So is Sotomayor really stupid or does she think we are?

She should be ashamed of herself for being so terribly misinformed and putting it on display the way she did. 

 
 
 
Vic Eldred
Professor Principal
1.1.1  seeder  Vic Eldred  replied to  JaneDoe @1.1    2 weeks ago

Evidently she watches CNN.

 
 
 
Sparty On
Professor Principal
1.2  Sparty On  replied to  Vic Eldred @1    2 weeks ago
So is Sotomayor really stupid

i don’t know but her minions that research for her sure are.    Well, probably not stupid but hyper-partisan for sure.

 
 
 
Vic Eldred
Professor Principal
1.2.1  seeder  Vic Eldred  replied to  Sparty On @1.2    2 weeks ago

And she is going to be making a major policy decision!

 
 
 
jw
Freshman Silent
2  jw    2 weeks ago

Since when is it a judges role to offer testimony at a trial, and factually false testimony at that.  A judges role is to listen to the facts as presented, and apply the law and past precedence to those facts, to determine if the law is constitutional.  

She has just offered false testimony  to the body of the Supreme Court of the United states, and should at the minimum be forced to recuse herself for this hearing, as she seems to not have a clue as to what she is talking about.

 
 
 
Vic Eldred
Professor Principal
2.1  seeder  Vic Eldred  replied to  jw @2    2 weeks ago

Not a bad idea.

 
 
 
Sean Treacy
Professor Expert
3  Sean Treacy    2 weeks ago

She’s dangerously ignorant and a perfect example of why unelected justices should not act as policy makers.

 
 
 
Greg Jones
Professor Guide
4  Greg Jones    2 weeks ago

Not to be outdone, Breyer comes up with an even more stupid whopper.

 
 
 
Nowhere Man
Junior Expert
4.1  Nowhere Man  replied to  Greg Jones @4    2 weeks ago
Justice Steven Breyer, for one, pointed to “750 million new COVID cases yesterday” — when the entire US population is only half that figure. He also said, “Hospitals are full almost to the point of the maximum,” another wild error: The overall inpatient population isn’t growing.

A sitting justice on the supreme court doesn't know the number of people in the country?... And the common knowledge that positive cases are climbing but hospitalizations have been level and are remaining that way... (although the medical talking heads are hoping they start increasing)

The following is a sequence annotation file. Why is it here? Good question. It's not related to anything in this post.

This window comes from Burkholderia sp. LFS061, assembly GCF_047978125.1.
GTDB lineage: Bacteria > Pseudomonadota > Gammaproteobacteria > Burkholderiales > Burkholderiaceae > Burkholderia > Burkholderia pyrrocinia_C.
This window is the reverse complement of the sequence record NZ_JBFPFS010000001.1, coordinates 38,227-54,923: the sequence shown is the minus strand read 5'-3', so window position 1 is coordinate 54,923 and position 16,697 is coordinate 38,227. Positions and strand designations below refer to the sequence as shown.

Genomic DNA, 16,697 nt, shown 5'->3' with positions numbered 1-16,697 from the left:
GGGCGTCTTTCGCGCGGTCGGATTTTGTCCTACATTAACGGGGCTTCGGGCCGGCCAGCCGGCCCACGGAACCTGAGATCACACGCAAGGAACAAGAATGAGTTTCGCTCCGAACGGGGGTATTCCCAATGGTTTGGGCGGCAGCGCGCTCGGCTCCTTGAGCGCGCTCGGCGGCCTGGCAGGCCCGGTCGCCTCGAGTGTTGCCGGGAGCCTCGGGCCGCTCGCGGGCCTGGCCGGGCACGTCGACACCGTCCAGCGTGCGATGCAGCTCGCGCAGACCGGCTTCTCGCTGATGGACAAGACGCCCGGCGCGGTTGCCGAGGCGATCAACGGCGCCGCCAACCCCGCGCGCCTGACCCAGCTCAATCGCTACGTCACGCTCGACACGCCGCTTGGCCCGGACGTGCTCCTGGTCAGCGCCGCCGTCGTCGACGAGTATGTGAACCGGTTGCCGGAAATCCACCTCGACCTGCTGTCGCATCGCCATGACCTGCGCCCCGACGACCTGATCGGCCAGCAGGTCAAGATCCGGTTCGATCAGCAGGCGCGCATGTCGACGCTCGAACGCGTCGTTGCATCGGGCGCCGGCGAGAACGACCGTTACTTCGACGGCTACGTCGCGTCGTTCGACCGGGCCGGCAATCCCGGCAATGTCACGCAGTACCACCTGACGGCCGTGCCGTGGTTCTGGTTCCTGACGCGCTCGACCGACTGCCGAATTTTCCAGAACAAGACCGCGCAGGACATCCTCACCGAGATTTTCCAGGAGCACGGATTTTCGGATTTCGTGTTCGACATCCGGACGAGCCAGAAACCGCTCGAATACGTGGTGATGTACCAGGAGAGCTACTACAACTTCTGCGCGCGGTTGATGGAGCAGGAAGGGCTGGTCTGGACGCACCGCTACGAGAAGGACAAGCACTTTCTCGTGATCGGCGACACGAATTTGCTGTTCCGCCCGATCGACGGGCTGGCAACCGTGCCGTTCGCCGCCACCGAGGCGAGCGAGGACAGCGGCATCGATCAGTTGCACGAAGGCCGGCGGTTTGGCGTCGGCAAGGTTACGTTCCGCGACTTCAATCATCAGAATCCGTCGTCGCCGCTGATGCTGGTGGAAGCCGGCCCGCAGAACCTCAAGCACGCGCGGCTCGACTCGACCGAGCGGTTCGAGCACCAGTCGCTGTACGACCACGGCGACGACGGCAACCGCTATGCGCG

That is unbelievable...

 
 
 
squiggy
Sophomore Quiet
4.2  squiggy  replied to  Greg Jones @4    2 weeks ago

AOC later clarified Breyer's comment saying, " He didn't mean all of USA, he was talking only of New York City."

 
 
 
Sean Treacy
Professor Expert
5  Sean Treacy    2 weeks ago

She also appeared not to understand the concept of the government’s  police powers, which is troubling on a whole other level.

 
 
 
Nowhere Man
Junior Expert
5.1  Nowhere Man  replied to  Sean Treacy @5    2 weeks ago

yeah, like there is no limit to them...

 
 
 
Right Down the Center
Freshman Quiet
6  Right Down the Center    2 weeks ago

The fact that she was misinformed of the number is not as concerning as the thought she is using that to determine if there is government overreach in mandating vaccinations.  I would think the number of kids in the hospital would be irrelevant when determining the the legality of such a mandate.

 
 
 
Tacos!
Professor Expert
6.1  Tacos!  replied to  Right Down the Center @6    2 weeks ago

The reason I can see it being an issue is the standard of review. If the Court finds it is obligated to employ strict scrutiny, then the government will have to prove there exists a “compelling government interest.” Big case numbers would tend to support that. If 10 kids are in the hospital, the government need to respond is not that great, but 100K sounds very much sweeping and urgent.

Similarly, I know there were some questions about the effectiveness of vaccines. That matters for the other half of Strict Scrutiny, which is that the government action must be narrowly focused to achieve the compelling government interest, using the least restrictive means. There is a strong argument to be made that vaccines satisfy that requirement.

 
 
 
Nowhere Man
Junior Expert
6.1.1  Nowhere Man  replied to  Tacos! @6.1    2 weeks ago
That matters for the other half of Strict Scrutiny, which is that the government action must be narrowly focused to achieve the compelling government interest, using the least restrictive means. There is a strong argument to be made that vaccines satisfy that requirement.

Yes it does as long as there is no mandate... Mandating it makes it a VERY restrictive means... Mandating vaccines is a VERY BROAD focus and an expansive use of police power...

 
 
 
Tacos!
Professor Expert
6.1.2  Tacos!  replied to  Nowhere Man @6.1.1    2 weeks ago

If there were no mandate, there would be no government action to consider.

Sometimes the least restrictive thing is still very restrictive. Usually, if it weren’t, there wouldn’t be a lawsuit.